I’m sure there are many people reading this and thinking I was crazy, so let me assure you. Being that I am an active person and an avid rider, my dear friends who are involved in the world of orthopedics, helped and guided me through the process as I could never have imagined. Thanks to their help and expertise, I was in fact back in the saddle for Rockybar, though not for the 80km as I’d hoped.

Adriana had managed to get Milton ready to do a 40km at the ride, Koda was ready to go with her young rider and as I had not been able to ride for weeks Adriana had organised for an acquaintance of hers to ride Sally along with them. Unfortunately, when we arrived we found out Sally’s rider was not coming.

It seemed a waste to have trained her up and traveled her to the ride only for her not to do it. So I decided I would do it myself! 40kms after not riding for six weeks? Piece of cake!

On track, Rockybar!

Thankfully, Sally is a very smooth ride, I could sit to her trot for most of the distance and her canter is wonderful too so the impact of my broken foot was minimal. Sally was also much more settled than she had been at Cooyar so we did manage to have a very good ride! At least, up until Koda and Sally decided to have a go at one another, that is… Their kicks met in mid air and I’m not even sure if Koda got much of it, at the time we didn’t think Sally had as she settled back down and charged on. But when we got to the last water trough roughly three kilometres from ride base, something didn’t feel right. We had stood still at the trough for just a few minutes but it was enough to bring out a stiffness and I felt Sally’s stride wasn’t quite right for a short stretch until she warmed back up.

We came back into base slowly and strapped. Sally’s heart rate dropped nicely but I could see now that she was cooled off that her usually high step was lagging and my heart sank as I knew she was lame. Here came my first vet out, but at least it wasn’t a surprise one.

The TPR took Sal’s heart rate at 44 and I watched as Koda and Milton were vetted in along side us, then walked slowly over to the waiting vet who smiled and asked how we had gone. I told her the truth, my little mare was lame. She smiled again and asked what had happened and why I thought Sal was lame as she went through her parameter checks and I told her about the on-track biff between my two crazy mares.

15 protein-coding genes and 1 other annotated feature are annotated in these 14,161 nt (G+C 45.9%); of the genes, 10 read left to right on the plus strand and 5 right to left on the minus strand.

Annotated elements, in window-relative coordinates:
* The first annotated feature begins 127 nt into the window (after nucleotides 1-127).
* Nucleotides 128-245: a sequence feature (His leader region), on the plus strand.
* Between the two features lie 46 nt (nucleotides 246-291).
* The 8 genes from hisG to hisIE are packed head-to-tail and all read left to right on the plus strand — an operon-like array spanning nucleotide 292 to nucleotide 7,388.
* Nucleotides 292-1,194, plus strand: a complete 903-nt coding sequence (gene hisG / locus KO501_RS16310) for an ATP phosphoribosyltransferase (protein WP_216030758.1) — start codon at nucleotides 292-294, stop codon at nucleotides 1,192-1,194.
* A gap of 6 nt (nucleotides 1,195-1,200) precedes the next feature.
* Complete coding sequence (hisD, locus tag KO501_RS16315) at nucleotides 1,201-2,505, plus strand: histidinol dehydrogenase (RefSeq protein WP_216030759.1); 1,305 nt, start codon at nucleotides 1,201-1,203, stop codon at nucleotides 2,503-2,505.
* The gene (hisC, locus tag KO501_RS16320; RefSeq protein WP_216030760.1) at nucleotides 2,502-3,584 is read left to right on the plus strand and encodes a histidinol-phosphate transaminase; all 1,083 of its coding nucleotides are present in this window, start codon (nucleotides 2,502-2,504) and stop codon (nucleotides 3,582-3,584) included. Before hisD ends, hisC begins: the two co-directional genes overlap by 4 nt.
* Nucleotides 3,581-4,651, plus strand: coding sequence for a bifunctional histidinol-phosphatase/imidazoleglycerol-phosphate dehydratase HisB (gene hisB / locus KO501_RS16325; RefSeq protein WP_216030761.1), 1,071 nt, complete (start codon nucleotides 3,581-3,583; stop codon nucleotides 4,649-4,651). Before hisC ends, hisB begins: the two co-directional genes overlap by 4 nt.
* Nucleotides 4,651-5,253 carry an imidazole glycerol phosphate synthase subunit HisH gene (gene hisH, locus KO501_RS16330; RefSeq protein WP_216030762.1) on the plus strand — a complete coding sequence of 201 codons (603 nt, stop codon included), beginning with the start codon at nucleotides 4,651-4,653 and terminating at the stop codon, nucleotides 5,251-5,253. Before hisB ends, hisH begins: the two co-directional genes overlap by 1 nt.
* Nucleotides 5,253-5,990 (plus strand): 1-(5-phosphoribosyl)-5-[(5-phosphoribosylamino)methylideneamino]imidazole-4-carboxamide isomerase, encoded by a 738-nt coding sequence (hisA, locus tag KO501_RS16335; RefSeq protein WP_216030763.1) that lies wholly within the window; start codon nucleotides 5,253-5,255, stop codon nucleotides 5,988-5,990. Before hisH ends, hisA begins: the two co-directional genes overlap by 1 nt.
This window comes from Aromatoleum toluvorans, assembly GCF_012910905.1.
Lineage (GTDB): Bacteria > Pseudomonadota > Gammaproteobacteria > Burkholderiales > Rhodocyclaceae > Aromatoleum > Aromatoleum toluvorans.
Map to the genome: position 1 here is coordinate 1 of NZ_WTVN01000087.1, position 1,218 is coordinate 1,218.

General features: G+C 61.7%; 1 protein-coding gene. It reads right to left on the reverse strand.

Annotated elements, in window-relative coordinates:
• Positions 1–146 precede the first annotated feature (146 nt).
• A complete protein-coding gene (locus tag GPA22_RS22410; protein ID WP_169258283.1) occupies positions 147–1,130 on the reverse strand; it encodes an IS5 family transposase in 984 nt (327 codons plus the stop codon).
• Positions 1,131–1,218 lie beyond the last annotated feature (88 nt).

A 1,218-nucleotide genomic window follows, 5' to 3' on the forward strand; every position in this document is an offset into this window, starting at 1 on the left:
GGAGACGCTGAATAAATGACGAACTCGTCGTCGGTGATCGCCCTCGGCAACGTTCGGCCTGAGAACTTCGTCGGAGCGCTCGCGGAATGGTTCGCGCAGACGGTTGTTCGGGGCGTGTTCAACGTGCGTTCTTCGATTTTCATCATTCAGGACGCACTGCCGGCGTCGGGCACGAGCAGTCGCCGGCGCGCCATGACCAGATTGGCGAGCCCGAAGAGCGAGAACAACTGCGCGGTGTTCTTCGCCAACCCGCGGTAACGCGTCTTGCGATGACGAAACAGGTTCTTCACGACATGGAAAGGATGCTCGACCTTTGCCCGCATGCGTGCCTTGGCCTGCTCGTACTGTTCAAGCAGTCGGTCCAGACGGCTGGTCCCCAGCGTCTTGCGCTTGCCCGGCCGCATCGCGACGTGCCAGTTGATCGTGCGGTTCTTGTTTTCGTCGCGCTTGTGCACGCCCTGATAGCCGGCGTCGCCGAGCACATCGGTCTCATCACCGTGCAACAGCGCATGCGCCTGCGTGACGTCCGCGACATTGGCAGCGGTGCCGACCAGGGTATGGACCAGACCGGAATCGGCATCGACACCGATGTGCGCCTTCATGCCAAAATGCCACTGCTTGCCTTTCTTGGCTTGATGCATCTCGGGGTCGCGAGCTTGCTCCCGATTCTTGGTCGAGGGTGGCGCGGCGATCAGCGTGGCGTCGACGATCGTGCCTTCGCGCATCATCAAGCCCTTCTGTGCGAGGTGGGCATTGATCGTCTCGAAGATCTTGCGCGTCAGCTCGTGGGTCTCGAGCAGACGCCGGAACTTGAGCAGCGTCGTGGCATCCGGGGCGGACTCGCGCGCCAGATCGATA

“Well, lets just give her a little trot out to be sure!” Ingrid said, so I jogged a few meters with my little perlino high stepping beside me until I decided we’d showed that clear-as-day head bob enough. I turned around and walked Sally back and Ingrid gave her a pat as we left the ring – vetting out doesn’t hurt as much when you know it’s coming, but it still isn’t a nice feeling. Thankfully Sal was as sound as a bell within the week.

Adriana and Erin, on track at Rockybar

On the up side, Koda and her rider, along with Milton and Adriana, all vetted through successfully and with good heart rates. Koda apparently was no worse for wear after the kick-fest. I shouldn’t be surprised I suppose. She’s one of “those” horses – you know, those ones that can walk through a tensioned 5 strand barbed wire fence without moving a hair? Those ones that can gallop through a paddock full of mines and not land on a single one. Nine lives, that one… Unlike myself who falls in random holes in the driveway in the dark!

But I was back on my horses, I could ride again. The rough going seemed to be gone – next stop? Well, we were going back to Blackbutt!